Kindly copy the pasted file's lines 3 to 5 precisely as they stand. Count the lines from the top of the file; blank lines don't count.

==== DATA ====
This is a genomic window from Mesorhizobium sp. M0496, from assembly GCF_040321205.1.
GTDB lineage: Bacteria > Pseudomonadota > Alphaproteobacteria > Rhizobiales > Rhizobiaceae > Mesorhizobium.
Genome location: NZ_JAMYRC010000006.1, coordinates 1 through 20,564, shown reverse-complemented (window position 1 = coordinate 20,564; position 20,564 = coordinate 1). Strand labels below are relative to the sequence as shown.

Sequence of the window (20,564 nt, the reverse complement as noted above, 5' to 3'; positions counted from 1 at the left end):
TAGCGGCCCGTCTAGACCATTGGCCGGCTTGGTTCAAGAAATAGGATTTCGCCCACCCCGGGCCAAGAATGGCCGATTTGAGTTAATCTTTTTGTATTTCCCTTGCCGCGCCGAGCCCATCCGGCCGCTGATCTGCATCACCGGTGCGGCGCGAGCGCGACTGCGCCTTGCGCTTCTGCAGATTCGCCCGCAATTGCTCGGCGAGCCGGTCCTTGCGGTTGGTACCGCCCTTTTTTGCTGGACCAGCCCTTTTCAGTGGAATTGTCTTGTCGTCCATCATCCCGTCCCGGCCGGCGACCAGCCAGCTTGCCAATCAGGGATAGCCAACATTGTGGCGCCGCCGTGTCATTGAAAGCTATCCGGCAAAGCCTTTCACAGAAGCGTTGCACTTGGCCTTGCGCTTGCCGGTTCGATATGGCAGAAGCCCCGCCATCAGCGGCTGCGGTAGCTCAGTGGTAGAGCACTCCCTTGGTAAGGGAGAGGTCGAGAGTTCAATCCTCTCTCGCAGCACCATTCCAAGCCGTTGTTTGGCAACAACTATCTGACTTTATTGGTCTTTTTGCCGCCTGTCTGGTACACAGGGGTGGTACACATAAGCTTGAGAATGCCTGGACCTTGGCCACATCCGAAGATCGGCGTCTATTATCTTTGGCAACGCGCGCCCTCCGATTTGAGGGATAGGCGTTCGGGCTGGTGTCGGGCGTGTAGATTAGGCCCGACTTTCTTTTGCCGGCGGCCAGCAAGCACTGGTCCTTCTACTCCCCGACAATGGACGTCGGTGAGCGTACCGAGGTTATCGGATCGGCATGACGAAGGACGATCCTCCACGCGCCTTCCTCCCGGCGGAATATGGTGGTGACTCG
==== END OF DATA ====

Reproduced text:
Genome location: NZ_JAMYRC010000006.1, coordinates 1 through 20,564, shown reverse-complemented (window position 1 = coordinate 20,564; position 20,564 = coordinate 1). Strand labels below are relative to the sequence as shown.

Sequence of the window (20,564 nt, the reverse complement as noted above, 5' to 3'; positions counted from 1 at the left end):
TAGCGGCCCGTCTAGACCATTGGCCGGCTTGGTTCAAGAAATAGGATTTCGCCCACCCCGGGCCAAGAATGGCCGATTTGAGTTAATCTTTTTGTATTTCCCTTGCCGCGCCGAGCCCATCCGGCCGCTGATCTGCATCACCGGTGCGGCGCGAGCGCGACTGCGCCTTGCGCTTCTGCAGATTCGCCCGCAATTGCTCGGCGAGCCGGTCCTTGCGGTTGGTACCGCCCTTTTTTGCTGGACCAGCCCTTTTCAGTGGAATTGTCTTGTCGTCCATCATCCCGTCCCGGCCGGCGACCAGCCAGCTTGCCAATCAGGGATAGCCAACATTGTGGCGCCGCCGTGTCATTGAAAGCTATCCGGCAAAGCCTTTCACAGAAGCGTTGCACTTGGCCTTGCGCTTGCCGGTTCGATATGGCAGAAGCCCCGCCATCAGCGGCTGCGGTAGCTCAGTGGTAGAGCACTCCCTTGGTAAGGGAGAGGTCGAGAGTTCAATCCTCTCTCGCAGCACCATTCCAAGCCGTTGTTTGGCAACAACTATCTGACTTTATTGGTCTTTTTGCCGCCTGTCTGGTACACAGGGGTGGTACACATAAGCTTGAGAATGCCTGGACCTTGGCCACATCCGAAGATCGGCGTCTATTATCTTTGGCAACGCGCGCCCTCCGATTTGAGGGATAGGCGTTCGGGCTGGTGTCGGGCGTGTAGATTAGGCCCGACTTTCTTTTGCCGGCGGCCAGCAAGCACTGGTCCTTCTACTCCCCGACAATGGACGTCGGTGAGCGTACCGAGGTTATCGGATCGGCATGACGAAGGACGATCCTCCACGCGCCTTCCTCCCGGCGGAATATGGTGGTGACTCG